Appeal from the Order of the Unemployment Compensation Board of Review in case of In Re: Claim of Henry Powell, No. B-133182.
Bernard A. Podcasy, with him James D. Morris, for petitioner.
Susan Shinkman, Assistant Attorney General, with her Sydney Reuben, Assistant Attorney General, and Robert P. Kane, Attorney General, for respondent.
Judges Crumlish, Jr., Kramer and Blatt, sitting as a panel of three. Judge Kramer did not participate in the decision. Opinion by Judge Blatt. Judge Kramer did not participate in the decision in this case. See Pa. R.a.p. 3102(d).
[ 31 Pa. Commw. Page 513]
This is an appeal by Henry Powell (Powell) from an order of the Unemployment Compensation Board
[ 31 Pa. Commw. Page 514]
of Review (Board) dated August 5, 1976, which affirmed a referee's determination that Powell had been properly discharged for willful misconduct and was, therefore, ineligible for benefits under Section 402(e) of the Unemployment Compensation Law, Act of December 5, 1936, Second Ex. Sess., P.L. 2897 (1937), as amended, 43 P.S. § 802(e).
Prior to his discharge on December 26, 1976, Powell was employed by Milkanin Security and had been employed by them for a continuous period of seven months. Powell was paid at the rate of $2.10 per hour. He was discharged because he failed to report to his employer that he would be unable to work on the 26th of December because of illness. Powell testified before the referee that he had attempted to contact fellow employees on duty approximately one half hour before he was to begin work, but that the employees were not present on the job. Powell indicated that one of his fellow employees did reach him at approximately 7:15 on the morning of December 26, and that his wife informed the employee that Powell was ill and would not report for work on that particular day.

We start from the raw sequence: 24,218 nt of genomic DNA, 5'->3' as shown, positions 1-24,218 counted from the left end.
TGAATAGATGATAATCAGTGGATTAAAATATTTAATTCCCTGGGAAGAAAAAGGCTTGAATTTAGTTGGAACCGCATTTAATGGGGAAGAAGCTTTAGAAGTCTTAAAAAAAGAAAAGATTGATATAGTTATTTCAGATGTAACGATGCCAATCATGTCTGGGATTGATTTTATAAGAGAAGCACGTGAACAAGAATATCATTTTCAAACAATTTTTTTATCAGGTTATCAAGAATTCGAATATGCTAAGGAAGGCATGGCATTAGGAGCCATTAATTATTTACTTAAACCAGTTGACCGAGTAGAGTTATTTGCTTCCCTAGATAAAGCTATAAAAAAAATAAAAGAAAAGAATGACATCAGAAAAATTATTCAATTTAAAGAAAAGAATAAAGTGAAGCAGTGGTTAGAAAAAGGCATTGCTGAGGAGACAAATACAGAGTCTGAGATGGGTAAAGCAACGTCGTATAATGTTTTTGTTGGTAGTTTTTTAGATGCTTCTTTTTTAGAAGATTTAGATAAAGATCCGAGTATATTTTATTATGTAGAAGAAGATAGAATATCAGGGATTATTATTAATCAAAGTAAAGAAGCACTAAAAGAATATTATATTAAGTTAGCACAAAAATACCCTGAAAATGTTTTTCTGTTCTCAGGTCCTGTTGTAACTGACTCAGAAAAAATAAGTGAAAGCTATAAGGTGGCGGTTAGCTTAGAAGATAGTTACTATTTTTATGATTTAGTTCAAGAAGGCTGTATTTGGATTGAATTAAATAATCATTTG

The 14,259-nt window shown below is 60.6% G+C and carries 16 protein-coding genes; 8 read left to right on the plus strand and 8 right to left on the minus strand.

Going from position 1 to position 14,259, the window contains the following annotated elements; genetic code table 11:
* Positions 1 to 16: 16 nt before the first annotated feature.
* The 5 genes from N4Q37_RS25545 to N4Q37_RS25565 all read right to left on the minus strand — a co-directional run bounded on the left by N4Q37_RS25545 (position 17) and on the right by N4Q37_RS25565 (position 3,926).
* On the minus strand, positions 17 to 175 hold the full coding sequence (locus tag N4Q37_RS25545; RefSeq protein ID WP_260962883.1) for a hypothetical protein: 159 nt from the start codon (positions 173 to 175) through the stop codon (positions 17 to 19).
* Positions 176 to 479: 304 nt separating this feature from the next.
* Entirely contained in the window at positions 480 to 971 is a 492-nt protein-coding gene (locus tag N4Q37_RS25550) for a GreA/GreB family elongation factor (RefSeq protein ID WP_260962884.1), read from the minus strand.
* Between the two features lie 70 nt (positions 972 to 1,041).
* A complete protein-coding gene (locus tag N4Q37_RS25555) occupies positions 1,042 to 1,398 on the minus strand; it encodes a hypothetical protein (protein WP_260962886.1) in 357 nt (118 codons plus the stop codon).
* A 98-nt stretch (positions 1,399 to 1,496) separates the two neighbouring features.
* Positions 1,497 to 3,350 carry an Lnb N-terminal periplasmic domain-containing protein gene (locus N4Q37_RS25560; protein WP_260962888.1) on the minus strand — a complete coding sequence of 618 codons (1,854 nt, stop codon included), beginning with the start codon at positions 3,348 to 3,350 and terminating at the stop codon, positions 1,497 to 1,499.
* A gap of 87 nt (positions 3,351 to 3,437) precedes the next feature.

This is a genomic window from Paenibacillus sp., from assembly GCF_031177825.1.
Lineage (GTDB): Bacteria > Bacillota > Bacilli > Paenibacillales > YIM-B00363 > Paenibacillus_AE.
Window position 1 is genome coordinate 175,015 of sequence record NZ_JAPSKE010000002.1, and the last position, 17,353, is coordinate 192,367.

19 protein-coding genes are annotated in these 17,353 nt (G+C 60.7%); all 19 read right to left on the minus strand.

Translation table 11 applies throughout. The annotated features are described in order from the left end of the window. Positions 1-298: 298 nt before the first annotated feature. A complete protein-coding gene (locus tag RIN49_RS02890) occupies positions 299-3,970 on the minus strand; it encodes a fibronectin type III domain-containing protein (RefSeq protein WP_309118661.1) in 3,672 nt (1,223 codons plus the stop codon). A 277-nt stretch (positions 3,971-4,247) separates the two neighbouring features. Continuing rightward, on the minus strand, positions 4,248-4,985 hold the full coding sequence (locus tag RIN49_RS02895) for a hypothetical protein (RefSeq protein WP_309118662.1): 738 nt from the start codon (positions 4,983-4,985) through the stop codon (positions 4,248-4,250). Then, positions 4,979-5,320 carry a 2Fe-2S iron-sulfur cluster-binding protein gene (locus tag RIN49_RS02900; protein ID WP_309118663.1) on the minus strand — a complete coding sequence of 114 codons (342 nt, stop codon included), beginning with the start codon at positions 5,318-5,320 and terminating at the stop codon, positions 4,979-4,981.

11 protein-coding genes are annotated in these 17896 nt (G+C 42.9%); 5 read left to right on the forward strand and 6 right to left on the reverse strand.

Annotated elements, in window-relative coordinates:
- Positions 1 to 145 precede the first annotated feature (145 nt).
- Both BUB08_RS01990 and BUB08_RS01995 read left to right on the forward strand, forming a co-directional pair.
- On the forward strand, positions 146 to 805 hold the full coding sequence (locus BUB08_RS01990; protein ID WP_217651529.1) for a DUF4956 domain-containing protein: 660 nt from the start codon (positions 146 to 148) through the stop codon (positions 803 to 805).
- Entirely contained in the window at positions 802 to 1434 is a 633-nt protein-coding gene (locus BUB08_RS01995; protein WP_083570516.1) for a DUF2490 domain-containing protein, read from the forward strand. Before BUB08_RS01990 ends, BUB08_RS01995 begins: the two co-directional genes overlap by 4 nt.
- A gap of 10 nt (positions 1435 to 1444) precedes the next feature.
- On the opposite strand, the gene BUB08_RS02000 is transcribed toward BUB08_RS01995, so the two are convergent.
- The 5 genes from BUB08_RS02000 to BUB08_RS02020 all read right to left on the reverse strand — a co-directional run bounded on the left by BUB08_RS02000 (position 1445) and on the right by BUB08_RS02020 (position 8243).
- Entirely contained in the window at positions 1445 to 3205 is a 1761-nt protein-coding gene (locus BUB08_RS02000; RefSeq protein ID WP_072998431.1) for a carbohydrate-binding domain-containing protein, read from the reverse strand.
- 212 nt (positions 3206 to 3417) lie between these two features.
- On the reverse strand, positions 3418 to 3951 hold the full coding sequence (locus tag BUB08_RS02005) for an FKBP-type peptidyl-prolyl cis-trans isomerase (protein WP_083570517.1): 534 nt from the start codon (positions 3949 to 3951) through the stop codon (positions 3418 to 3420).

We believe that it is essential to discuss the nature of the job which Powell performed for his employer for we feel this is significant to the determination of this particular appeal.
Mr. Powell worked with Milkanin Security at the local airport. His job was to screen the boarding passengers. The uncontroverted testimony of the employer indicated that Powell's job was an essential one to the movement of the passengers boarding the airplanes under F.A.A. rulings and regulations. In addition to discussing the importance of Powell's job, the employer indicated that Powell knew that he had to contact his employer at the employer's place of business or at his home if he wanted to leave the job
[ 31 Pa. Commw. Page 515]
site for any reason. The employer indicated that Powell, on previous occasions, had contacted him either at work or at home by telephone and that Powell had then received ...